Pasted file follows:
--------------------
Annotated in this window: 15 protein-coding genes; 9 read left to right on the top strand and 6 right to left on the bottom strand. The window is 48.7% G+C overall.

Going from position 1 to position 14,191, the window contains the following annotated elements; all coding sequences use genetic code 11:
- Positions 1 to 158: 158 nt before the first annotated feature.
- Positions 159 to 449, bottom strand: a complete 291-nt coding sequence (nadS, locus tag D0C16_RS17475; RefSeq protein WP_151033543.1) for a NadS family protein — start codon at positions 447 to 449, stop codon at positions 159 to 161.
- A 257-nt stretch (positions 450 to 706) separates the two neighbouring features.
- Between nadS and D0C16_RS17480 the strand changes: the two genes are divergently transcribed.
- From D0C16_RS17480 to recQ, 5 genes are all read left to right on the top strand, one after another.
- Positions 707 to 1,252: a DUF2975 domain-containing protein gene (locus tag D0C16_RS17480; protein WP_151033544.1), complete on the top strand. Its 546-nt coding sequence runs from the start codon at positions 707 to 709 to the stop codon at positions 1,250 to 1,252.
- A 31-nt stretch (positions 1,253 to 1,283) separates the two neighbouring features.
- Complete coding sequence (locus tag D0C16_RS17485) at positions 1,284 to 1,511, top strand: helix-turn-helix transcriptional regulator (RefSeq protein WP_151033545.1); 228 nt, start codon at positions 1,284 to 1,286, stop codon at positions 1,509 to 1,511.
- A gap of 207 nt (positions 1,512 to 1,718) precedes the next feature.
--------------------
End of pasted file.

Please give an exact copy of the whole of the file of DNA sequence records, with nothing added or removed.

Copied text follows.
Annotated in this window: 15 protein-coding genes; 9 read left to right on the top strand and 6 right to left on the bottom strand. The window is 48.7% G+C overall.

Going from position 1 to position 14,191, the window contains the following annotated elements; all coding sequences use genetic code 11:
- Positions 1 to 158: 158 nt before the first annotated feature.
- Positions 159 to 449, bottom strand: a complete 291-nt coding sequence (nadS, locus tag D0C16_RS17475; RefSeq protein WP_151033543.1) for a NadS family protein — start codon at positions 447 to 449, stop codon at positions 159 to 161.
- A 257-nt stretch (positions 450 to 706) separates the two neighbouring features.
- Between nadS and D0C16_RS17480 the strand changes: the two genes are divergently transcribed.
- From D0C16_RS17480 to recQ, 5 genes are all read left to right on the top strand, one after another.
- Positions 707 to 1,252: a DUF2975 domain-containing protein gene (locus tag D0C16_RS17480; protein WP_151033544.1), complete on the top strand. Its 546-nt coding sequence runs from the start codon at positions 707 to 709 to the stop codon at positions 1,250 to 1,252.
- A 31-nt stretch (positions 1,253 to 1,283) separates the two neighbouring features.
- Complete coding sequence (locus tag D0C16_RS17485) at positions 1,284 to 1,511, top strand: helix-turn-helix transcriptional regulator (RefSeq protein WP_151033545.1); 228 nt, start codon at positions 1,284 to 1,286, stop codon at positions 1,509 to 1,511.
- A gap of 207 nt (positions 1,512 to 1,718) precedes the next feature.